|                     |                      |  tions, and other non-
            |                     |                      |  UI-covered jobs
 -----------|---------------------|----------------------|------------------------
 Publication|--Quarterly          |--Quarterly           |--Monthly 
 frequency  |  -6 months after the|  -8 months after the |  -Usually first Friday
            |   end of each quar- |   end of each quarter|   of following month
            |   ter               |                      |
 -----------|---------------------|----------------------|------------------------
 Use of UI  |--Directly summarizes|--Links each new UI   |--Uses UI file as a sam-
 file       |  and publishes each |  quarter to longitu- |  pling frame and to an-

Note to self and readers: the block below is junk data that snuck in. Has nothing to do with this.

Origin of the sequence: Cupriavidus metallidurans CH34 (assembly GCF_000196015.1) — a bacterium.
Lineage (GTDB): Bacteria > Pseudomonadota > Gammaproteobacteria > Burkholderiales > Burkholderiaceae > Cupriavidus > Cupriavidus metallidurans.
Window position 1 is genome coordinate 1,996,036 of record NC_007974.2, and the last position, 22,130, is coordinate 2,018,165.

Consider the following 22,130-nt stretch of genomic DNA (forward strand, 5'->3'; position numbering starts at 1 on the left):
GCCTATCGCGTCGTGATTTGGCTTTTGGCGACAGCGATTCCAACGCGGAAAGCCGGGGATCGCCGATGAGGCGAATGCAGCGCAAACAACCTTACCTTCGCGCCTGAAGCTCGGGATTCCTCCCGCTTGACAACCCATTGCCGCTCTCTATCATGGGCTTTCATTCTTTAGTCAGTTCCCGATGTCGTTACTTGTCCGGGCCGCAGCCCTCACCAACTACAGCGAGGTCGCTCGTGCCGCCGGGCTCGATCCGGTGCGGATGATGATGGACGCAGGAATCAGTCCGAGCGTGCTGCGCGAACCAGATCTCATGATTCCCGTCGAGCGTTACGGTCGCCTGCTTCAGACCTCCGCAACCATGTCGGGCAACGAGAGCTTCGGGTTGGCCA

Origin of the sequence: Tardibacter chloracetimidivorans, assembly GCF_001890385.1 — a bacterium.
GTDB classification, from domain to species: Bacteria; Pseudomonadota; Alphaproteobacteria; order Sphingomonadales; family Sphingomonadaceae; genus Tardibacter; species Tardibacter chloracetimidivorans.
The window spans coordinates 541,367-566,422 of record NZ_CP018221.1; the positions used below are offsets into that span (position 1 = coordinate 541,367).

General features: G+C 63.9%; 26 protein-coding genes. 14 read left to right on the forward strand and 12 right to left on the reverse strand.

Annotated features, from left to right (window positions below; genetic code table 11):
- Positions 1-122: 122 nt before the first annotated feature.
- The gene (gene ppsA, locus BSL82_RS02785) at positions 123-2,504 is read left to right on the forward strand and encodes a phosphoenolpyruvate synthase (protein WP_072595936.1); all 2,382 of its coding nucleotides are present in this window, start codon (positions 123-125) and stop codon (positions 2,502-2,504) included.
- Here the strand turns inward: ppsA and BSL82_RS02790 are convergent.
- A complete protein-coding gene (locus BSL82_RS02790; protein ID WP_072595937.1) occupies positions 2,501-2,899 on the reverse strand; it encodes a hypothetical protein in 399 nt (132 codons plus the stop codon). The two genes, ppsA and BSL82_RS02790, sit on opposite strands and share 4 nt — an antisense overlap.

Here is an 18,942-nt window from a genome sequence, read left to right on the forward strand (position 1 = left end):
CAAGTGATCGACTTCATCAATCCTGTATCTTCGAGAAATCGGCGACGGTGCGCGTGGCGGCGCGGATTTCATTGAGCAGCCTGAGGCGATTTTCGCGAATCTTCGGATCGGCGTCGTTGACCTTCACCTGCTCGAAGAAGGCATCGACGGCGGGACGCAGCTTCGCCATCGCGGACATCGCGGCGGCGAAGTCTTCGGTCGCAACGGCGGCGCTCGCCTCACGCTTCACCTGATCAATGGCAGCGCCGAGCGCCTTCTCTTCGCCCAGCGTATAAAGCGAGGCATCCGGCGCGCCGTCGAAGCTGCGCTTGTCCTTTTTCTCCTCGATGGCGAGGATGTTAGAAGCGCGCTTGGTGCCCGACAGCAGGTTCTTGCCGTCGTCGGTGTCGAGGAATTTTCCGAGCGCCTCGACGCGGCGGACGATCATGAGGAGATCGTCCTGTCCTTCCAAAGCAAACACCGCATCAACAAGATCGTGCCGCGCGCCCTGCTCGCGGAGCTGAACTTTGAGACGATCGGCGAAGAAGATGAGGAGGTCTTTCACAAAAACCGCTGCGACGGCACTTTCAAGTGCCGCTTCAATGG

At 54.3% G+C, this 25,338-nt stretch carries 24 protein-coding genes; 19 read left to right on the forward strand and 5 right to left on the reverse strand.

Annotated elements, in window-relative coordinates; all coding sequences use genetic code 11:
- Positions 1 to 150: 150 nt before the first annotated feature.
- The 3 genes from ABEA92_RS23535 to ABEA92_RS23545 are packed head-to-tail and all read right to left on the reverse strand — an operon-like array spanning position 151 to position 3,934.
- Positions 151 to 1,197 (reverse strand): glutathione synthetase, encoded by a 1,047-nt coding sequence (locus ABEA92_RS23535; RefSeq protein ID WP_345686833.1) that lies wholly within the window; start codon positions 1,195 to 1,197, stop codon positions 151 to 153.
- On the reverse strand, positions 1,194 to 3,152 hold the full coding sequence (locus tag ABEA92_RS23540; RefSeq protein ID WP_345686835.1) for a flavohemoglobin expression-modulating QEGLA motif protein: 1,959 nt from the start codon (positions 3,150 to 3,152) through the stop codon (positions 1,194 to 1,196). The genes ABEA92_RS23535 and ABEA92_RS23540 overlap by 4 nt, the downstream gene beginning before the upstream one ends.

|  new quarter of UI  |  dinal database and  |  nually realign sample-
            |  data               |  directly summarizes |  based estimates to pop-
            |                     |  gross job gains and |  ulation counts (bench- 
            |                     |  losses              |  marking)
 -----------|---------------------|----------------------|------------------------
 Principal  |--Provides a quarter-|--Provides quarterly  |--Provides current month-
 products   |  ly and annual uni- |  employer dynamics   |  ly estimates of employ-
            |  verse count of es- |  data on establish-  |  ment, hours, and earn-
            |  tablishments, em-  |  ment openings, clos-|  ings at the MSA, state,
            |  ployment, and wages|  ings, expansions,   |  and national level by
            |  at the county, MSA,|  and contractions at |  industry
            |  state, and national|  the national level  |
            |  levels by detailed |  by NAICS supersec-  |
            |  industry           |  tors and by size of |
            |                     |  firm, and at the    |
            |                     |  state private-sector|
            |                     |  total level         |
            |                     |--Future expansions   |
            |                     |  will include data   |